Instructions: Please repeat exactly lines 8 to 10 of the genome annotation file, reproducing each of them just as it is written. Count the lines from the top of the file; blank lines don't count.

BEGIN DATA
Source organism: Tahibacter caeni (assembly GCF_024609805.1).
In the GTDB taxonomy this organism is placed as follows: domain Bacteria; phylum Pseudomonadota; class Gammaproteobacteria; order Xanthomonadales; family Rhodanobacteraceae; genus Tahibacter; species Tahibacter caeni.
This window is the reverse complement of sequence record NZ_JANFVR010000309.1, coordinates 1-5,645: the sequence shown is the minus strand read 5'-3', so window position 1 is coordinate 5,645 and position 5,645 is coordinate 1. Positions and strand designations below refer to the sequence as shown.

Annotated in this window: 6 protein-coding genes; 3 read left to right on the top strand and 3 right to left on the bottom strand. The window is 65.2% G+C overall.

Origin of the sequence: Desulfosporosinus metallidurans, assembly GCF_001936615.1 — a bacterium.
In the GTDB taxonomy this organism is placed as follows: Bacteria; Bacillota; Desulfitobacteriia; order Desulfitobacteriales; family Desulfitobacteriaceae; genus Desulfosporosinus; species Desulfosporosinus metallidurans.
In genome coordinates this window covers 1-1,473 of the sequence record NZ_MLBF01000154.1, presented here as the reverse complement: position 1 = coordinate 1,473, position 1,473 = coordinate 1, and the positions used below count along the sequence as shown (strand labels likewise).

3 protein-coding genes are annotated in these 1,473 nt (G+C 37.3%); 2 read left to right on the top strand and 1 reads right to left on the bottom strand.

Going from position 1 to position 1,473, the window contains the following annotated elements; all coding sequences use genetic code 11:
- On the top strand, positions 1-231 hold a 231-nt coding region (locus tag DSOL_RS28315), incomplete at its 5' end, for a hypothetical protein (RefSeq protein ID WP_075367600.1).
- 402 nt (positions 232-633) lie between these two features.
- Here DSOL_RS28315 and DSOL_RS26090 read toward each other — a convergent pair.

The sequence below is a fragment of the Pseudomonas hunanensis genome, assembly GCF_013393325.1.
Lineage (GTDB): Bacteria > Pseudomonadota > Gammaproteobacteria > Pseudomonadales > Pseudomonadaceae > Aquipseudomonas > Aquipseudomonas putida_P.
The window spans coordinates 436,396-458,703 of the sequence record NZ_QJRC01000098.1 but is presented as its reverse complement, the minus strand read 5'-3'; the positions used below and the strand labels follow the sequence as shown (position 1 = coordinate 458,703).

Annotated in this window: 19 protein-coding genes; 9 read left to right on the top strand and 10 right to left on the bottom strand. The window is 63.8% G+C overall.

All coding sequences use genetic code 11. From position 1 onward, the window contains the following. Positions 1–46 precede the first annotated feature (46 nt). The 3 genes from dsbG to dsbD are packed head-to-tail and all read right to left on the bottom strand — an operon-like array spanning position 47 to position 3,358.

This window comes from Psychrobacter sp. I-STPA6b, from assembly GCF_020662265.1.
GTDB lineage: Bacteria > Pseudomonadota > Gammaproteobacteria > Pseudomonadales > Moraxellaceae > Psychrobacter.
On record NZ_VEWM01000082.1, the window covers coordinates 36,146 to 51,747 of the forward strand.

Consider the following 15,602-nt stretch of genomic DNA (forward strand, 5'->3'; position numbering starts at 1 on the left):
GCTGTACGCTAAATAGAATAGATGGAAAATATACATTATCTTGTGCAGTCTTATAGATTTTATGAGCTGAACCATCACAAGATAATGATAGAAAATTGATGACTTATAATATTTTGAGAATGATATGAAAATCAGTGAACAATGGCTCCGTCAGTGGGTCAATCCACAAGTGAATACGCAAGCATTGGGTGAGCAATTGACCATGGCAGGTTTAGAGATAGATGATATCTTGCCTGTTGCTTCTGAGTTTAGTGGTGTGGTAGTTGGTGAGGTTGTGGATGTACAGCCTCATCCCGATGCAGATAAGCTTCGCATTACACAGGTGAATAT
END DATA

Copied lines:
3 protein-coding genes are annotated in these 1,473 nt (G+C 37.3%); 2 read left to right on the top strand and 1 reads right to left on the bottom strand.

Going from position 1 to position 1,473, the window contains the following annotated elements; all coding sequences use genetic code 11:
- On the top strand, positions 1-231 hold a 231-nt coding region (locus tag DSOL_RS28315), incomplete at its 5' end, for a hypothetical protein (RefSeq protein ID WP_075367600.1).